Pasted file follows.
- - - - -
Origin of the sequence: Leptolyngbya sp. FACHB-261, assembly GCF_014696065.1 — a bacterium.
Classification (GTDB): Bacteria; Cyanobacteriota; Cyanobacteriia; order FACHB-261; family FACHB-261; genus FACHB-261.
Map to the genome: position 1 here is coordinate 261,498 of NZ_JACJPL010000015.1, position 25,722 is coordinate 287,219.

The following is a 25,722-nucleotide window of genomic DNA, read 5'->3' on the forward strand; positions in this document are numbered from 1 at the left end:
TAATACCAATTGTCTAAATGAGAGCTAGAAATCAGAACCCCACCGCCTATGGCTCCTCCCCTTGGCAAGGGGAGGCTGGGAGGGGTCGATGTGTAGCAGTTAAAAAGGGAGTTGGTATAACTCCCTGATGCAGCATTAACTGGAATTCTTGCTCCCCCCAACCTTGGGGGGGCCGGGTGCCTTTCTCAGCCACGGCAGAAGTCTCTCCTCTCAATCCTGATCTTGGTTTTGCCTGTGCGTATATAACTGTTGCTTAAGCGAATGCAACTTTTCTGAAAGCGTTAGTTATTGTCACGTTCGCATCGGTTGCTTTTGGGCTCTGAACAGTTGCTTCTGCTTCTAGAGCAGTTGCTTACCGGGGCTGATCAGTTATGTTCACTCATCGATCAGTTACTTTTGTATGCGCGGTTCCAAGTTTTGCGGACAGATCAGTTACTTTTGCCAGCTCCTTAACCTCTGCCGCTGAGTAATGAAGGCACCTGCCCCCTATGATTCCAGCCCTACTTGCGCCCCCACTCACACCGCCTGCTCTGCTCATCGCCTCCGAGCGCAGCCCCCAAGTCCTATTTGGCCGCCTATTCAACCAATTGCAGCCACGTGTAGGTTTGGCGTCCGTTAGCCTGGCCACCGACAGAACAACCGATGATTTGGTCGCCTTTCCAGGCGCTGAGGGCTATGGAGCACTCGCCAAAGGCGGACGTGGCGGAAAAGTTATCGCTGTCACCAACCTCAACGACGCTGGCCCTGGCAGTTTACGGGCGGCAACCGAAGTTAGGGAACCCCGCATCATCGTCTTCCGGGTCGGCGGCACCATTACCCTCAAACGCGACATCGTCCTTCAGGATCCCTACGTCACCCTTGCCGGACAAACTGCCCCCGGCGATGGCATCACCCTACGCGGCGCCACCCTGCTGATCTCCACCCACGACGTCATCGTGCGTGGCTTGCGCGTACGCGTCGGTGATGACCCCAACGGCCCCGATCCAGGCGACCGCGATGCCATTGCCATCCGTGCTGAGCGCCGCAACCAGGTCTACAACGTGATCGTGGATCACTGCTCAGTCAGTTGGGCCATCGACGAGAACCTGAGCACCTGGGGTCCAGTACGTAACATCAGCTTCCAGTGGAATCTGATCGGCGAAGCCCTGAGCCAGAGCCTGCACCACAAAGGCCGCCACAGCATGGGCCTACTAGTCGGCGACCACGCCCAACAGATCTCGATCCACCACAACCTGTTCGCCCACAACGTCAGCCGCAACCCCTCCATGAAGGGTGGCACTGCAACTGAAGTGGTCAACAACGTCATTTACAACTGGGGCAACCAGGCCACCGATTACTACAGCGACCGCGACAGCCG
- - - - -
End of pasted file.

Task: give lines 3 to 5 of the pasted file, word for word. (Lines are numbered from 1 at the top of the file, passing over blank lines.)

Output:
Map to the genome: position 1 here is coordinate 261,498 of NZ_JACJPL010000015.1, position 25,722 is coordinate 287,219.

The following is a 25,722-nucleotide window of genomic DNA, read 5'->3' on the forward strand; positions in this document are numbered from 1 at the left end:
TAATACCAATTGTCTAAATGAGAGCTAGAAATCAGAACCCCACCGCCTATGGCTCCTCCCCTTGGCAAGGGGAGGCTGGGAGGGGTCGATGTGTAGCAGTTAAAAAGGGAGTTGGTATAACTCCCTGATGCAGCATTAACTGGAATTCTTGCTCCCCCCAACCTTGGGGGGGCCGGGTGCCTTTCTCAGCCACGGCAGAAGTCTCTCCTCTCAATCCTGATCTTGGTTTTGCCTGTGCGTATATAACTGTTGCTTAAGCGAATGCAACTTTTCTGAAAGCGTTAGTTATTGTCACGTTCGCATCGGTTGCTTTTGGGCTCTGAACAGTTGCTTCTGCTTCTAGAGCAGTTGCTTACCGGGGCTGATCAGTTATGTTCACTCATCGATCAGTTACTTTTGTATGCGCGGTTCCAAGTTTTGCGGACAGATCAGTTACTTTTGCCAGCTCCTTAACCTCTGCCGCTGAGTAATGAAGGCACCTGCCCCCTATGATTCCAGCCCTACTTGCGCCCCCACTCACACCGCCTGCTCTGCTCATCGCCTCCGAGCGCAGCCCCCAAGTCCTATTTGGCCGCCTATTCAACCAATTGCAGCCACGTGTAGGTTTGGCGTCCGTTAGCCTGGCCACCGACAGAACAACCGATGATTTGGTCGCCTTTCCAGGCGCTGAGGGCTATGGAGCACTCGCCAAAGGCGGACGTGGCGGAAAAGTTATCGCTGTCACCAACCTCAACGACGCTGGCCCTGGCAGTTTACGGGCGGCAACCGAAGTTAGGGAACCCCGCATCATCGTCTTCCGGGTCGGCGGCACCATTACCCTCAAACGCGACATCGTCCTTCAGGATCCCTACGTCACCCTTGCCGGACAAACTGCCCCCGGCGATGGCATCACCCTACGCGGCGCCACCCTGCTGATCTCCACCCACGACGTCATCGTGCGTGGCTTGCGCGTACGCGTCGGTGATGACCCCAACGGCCCCGATCCAGGCGACCGCGATGCCATTGCCATCCGTGCTGAGCGCCGCAACCAGGTCTACAACGTGATCGTGGATCACTGCTCAGTCAGTTGGGCCATCGACGAGAACCTGAGCACCTGGGGTCCAGTACGTAACATCAGCTTCCAGTGGAATCTGATCGGCGAAGCCCTGAGCCAGAGCCTGCACCACAAAGGCCGCCACAGCATGGGCCTACTAGTCGGCGACCACGCCCAACAGATCTCGATCCACCACAACCTGTTCGCCCACAACGTCAGCCGCAACCCCTCCATGAAGGGTGGCACTGCAACTGAAGTGGTCAACAACGTCATTTACAACTGGGGCAACCAGGCCACCGATTACTACAGCGACCGCGACAGCCG